Along with this is the 100-calorie portion size, the latest "trend" in the ever evolving world of health trends. It is noteworthy that this is a return of the diet of 1923 when consumers were told to eat foods in 100 calorie portions.
In Mini Delights, Quaker has managed to bundle convenience with craveable snacking under the aura of healthiness.
Quaker Mini Delights are available in six-pack boxes of 90 calorie portion packs at $2.99. At the time of this writing, three flavors are available: buttered popcorn, cinnamon streusel (think of a famous cinnamon bun!) and chocolatey drizzle. For our consumer panel, we chose chocolatey drizzle.
Along with the snacks, the box has a photo of a big chunk of chocolate. The snacks are in a 0.7 oz (20g) foil bag with the same imagery replicated on the bag. While this is a snack that may be targeted against cookies and other craveable foods, it is shelved with the rice cakes, so this "cookie alternative" can be difficult to find.
Texture is key to a snack experience; textural complexity is critical to the cookie experience. The texture of Mini Delights is crunchy and crisp while the chocolate drizzle is smooth and soft. After chewing, the snack melts in your mouth to form the same flavor and texture of fudgey shortbread cookies.
The grain base (wheat, corn and rice) forms the familiar balling in the mouth as when you chew a cookie or cinnamon bun. This is unlike snacks that shatter when eaten (potato chips) and must be washed down with a beverage. So this product has a signal that is more like a cookie or a cinnamon bun. The chocolate taste is strong and lingering and supports the perception of cookie in your mouth.
The mini cakes are small and round with a slight dusting that adheres to the fingers (just like a shortbread cookie). Most people had no problem popping the snacks in their mouths and eating them. The product shape supports eating directly out of the package.
The bag fits into your purse, backpack or pocket and so can be taken with you on the go. Due to the flavor, both women and men enjoyed the eating experience.
Mini Delights come in under the 100 calorie paradigm of healthiness. At only 90 calories, one shouldn't be shocked that 30 percent of the calories are from fat (3.5g). Add just 85mg of sodium, and these snacks seem fairly healthy. The one drawback was the scant 1g of fiber, a surprise since it is made from whole grains.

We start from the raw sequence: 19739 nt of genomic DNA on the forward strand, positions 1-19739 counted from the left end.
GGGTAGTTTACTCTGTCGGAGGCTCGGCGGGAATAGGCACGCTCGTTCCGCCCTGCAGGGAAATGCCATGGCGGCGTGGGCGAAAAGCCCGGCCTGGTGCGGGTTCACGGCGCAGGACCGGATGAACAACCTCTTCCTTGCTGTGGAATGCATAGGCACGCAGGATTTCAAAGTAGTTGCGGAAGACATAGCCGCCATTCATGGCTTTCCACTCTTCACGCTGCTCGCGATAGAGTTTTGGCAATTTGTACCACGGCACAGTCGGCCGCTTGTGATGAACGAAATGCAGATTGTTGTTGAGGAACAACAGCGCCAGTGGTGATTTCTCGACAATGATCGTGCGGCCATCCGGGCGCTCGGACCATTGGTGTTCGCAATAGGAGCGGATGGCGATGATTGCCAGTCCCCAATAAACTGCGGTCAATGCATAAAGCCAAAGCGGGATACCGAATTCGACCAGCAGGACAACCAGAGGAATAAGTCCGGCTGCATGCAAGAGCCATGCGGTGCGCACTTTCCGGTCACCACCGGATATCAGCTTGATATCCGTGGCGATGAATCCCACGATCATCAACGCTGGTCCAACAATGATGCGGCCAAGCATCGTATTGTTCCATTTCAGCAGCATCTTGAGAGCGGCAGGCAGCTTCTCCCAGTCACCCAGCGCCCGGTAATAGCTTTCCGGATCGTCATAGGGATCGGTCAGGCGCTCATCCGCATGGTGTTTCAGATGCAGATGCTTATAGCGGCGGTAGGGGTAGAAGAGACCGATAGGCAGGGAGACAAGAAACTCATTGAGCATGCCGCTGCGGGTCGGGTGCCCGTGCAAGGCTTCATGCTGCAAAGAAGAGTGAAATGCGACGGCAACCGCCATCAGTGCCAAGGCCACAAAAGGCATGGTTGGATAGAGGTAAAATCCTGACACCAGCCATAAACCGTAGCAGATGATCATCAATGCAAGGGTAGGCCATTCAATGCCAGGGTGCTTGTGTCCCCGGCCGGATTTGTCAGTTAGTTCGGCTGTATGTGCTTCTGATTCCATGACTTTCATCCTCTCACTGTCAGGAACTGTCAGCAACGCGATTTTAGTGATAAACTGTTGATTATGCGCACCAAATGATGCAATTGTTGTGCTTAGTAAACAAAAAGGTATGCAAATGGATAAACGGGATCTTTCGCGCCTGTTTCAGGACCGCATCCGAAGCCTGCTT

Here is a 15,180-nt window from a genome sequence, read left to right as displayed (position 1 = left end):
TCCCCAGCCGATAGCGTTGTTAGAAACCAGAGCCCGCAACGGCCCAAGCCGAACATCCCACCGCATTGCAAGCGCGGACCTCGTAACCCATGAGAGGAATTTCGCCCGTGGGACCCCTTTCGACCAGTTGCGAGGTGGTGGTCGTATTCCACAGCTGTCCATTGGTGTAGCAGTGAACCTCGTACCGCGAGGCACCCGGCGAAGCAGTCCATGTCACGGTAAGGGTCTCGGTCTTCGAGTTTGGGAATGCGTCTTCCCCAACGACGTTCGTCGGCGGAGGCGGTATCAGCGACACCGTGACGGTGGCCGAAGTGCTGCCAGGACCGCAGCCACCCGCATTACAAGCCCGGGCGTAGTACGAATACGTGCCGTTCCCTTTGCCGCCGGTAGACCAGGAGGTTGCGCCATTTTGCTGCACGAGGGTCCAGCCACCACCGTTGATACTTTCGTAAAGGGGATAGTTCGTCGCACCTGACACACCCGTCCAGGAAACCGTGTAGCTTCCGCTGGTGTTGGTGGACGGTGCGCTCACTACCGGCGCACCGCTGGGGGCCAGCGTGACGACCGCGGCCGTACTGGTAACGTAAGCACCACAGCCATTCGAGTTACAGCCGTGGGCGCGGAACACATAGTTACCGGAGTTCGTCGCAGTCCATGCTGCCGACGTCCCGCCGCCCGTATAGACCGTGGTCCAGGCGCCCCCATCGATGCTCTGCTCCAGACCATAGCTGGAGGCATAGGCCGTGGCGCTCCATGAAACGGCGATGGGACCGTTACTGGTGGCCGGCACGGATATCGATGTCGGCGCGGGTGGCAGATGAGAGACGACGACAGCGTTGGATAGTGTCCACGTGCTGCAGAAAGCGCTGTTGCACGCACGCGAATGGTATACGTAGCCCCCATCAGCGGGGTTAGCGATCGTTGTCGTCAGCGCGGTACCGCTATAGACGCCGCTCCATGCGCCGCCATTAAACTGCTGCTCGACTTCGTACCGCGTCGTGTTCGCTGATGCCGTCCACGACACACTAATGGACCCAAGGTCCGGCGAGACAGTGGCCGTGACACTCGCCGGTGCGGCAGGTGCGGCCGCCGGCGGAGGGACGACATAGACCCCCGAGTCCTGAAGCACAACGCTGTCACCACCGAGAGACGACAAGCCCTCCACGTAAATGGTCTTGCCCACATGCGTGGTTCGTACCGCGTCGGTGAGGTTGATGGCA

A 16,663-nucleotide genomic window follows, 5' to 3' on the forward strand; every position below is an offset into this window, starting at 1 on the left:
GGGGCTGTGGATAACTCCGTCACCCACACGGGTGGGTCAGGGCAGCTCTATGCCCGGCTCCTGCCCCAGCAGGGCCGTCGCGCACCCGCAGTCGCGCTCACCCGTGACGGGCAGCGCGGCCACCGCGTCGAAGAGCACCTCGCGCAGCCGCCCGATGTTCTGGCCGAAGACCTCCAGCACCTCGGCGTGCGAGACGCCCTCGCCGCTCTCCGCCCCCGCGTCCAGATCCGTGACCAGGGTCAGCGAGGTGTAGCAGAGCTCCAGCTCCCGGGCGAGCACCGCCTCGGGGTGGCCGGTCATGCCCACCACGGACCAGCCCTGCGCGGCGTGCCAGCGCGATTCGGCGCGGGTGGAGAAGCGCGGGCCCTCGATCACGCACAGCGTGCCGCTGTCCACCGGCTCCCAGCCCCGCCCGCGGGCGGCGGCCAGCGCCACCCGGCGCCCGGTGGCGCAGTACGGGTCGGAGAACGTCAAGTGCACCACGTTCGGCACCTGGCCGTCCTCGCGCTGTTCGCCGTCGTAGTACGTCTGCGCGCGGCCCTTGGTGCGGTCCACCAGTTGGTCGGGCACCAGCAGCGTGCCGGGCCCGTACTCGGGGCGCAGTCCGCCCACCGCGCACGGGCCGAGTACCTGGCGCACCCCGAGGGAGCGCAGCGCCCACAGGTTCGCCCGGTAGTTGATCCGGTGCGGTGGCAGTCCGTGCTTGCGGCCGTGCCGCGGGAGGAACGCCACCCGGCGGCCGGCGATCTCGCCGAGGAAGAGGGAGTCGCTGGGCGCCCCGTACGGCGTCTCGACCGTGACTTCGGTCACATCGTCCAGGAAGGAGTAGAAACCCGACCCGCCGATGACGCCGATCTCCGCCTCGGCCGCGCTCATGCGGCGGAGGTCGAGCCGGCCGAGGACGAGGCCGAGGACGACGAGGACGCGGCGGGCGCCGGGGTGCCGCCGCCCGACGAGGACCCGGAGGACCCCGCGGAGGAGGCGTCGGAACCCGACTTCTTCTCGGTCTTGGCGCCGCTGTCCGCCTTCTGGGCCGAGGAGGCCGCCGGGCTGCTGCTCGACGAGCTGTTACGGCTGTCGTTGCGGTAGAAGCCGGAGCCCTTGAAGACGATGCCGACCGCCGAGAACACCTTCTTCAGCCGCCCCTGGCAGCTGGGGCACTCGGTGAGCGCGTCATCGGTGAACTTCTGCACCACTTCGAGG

Does the product deliver?
This is a craveable snack. The crisp texture satisfies crunching needs, the contrast against the chocolate drizzle fulfills the softer texture cravings. The flavor can banish the need for a cookie. This is an analog that really works while still maintaining its healthfulness.
The Quaker rice cakes brand is positioned toward women trying to mange their weight. But this product will be enjoyed by consumers who do not eat rice cakes and are looking for a good snack. It was surprising to see the number of men and teens who liked this product. The challenge is to attract teens and men who may like the product but would not consider buying it based on the brand positioning.
How to make the idea bigger: This is a great product; a snack that has a healthy halo and tastes great. Creating more flavor/ texture analogs of other craveable experiences might be an option. Understanding how the product breaks down in the mouth to deliver the experience the analog is replicating is critical.
Another suggestion is to increase the amount of fiber in the product so it can stand with more health benefits than just low calories.
Rating: This product is very good. It leverages a flavor that is common to higher-calorie items; it has a complex texture which causes one to "look again"; and it has a familiar brand, which carries strong health associations yet allows for the replication of a craveable product.
Market potential: Good. The product will connect with the targeted user group and is broad enough to reach other potential user groups to make this line extension do well -- as long as consumers can find it in the store. This is an example of creating an experience through the linking of certain tastes and textures associated with other categories of products.
Hollis Ashman is chief strategist and Jacqueline Beckley is president of the Understanding and Insight Group, a strategy, business and product development firm that connects with consumers using qualitative and quantitative approaches. For more information, see www.theuandigroup.com.